Ecclesiastes is very interesting but also very hard to write about. There is just so much going on. It is impossible to comment on everything that is interesting, so I have to choose just one or two things and give a high level scan of the rest.
Today's reading starts out with a listing of proverbs. As with the book of proverbs, some seem good, others impress less.
The passage I found most interesting in today's reading:
So don’t be too good or too wise! Why destroy yourself? On the other hand, don’t be too wicked either. Don’t be a fool! Why die before your time? Pay attention to these instructions, for anyone who fears God will avoid both extremesThis passage implies that one should not be too wicked. Okay, that's bread and butter wisdom, but it also implies that one should not be too wise. For the author of Ecclesiastes, this seems to tie into the earlier stated idea that wisdom brings sorrow because it reveals how everything is meaningless, but I have a different application for it in this modern world. No one can care about everything. As I read in an unrelated article recently:
Some of us don’t care all of the time, but all of us don’t care some of the time.In my mind, the modern application of the admonishment against being too wise is summed up by that quote. It is impossible to always care. There is too much to be wise about everything (or even about a significant portion of everything). Trying to do so would lead only to despair. So instead, practice moderation.
After the Teacher rants about the danger of seductive women, he gives this annoying statement:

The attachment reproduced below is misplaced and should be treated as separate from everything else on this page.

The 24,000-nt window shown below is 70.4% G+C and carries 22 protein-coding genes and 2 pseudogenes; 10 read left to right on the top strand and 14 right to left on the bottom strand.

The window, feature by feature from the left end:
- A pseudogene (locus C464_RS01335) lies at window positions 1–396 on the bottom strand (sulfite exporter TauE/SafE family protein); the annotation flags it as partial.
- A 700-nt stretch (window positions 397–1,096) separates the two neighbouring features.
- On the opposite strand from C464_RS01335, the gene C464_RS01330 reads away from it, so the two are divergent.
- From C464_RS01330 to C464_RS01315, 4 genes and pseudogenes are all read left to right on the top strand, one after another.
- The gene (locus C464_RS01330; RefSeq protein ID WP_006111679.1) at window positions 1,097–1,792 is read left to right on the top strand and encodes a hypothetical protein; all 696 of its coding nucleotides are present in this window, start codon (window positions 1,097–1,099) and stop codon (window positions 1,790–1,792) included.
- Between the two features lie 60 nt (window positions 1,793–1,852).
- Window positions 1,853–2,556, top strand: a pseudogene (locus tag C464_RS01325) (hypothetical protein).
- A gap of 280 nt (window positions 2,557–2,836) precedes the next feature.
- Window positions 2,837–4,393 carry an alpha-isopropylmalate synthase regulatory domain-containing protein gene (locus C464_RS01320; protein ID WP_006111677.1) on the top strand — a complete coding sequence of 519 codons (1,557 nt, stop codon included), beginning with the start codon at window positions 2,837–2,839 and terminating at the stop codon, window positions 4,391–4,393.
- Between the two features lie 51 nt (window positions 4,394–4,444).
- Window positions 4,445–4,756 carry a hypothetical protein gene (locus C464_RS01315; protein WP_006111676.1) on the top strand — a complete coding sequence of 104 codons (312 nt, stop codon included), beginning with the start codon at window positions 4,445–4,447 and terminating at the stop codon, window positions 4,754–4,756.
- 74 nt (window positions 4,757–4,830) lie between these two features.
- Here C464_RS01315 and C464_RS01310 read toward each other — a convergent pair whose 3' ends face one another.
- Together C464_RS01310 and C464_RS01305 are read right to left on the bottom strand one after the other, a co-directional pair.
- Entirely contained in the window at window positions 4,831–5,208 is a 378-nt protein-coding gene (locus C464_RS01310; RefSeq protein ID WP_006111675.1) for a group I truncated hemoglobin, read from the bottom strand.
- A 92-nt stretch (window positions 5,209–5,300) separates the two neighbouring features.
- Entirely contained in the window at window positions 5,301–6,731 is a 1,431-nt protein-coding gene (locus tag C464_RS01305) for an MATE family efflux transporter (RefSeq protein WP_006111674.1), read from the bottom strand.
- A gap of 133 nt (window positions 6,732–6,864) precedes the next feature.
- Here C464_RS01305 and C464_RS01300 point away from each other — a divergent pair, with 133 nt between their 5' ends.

Only one out of a thousand men is virtuous, but not one woman!Hmph. I suspect the flaw lies in the Teacher's attitudes towards women, not in the women themselves. The implication that all women ultimately have no virtue is the same attitude that says a women who dresses provocatively was asking to be raped. Or that a Muslim woman who does not cover herself fully is responsible for the actions men take based on their desires. But that's wrong. It's the men's fault if they think of women as nothing more than their bodies. To imply that all women lack virtue because men are sexually attractive to women shows a vast misunderstanding of half of humanity.
Then we have more thoughts on doing one's duty, especially to the king, the honor enjoyed by the wicked and the sorrow suffered by the poor, the importance of punishing crimes quickly, the universality of death, and the lack of honor accorded to wisdom.
Yet in the midst of all that, the Teacher states once again that it is good to enjoy life. This attitude reminds me of one of my favorite XKCD comics, which I will close with:
Paul talks about a harsh letter he sent the Corinthian church and how he is glad it had good effect.
Psalms and Proverbs
Today's proverbs reading seem like the opening to a new section. We are asked to listen to the words of the wise.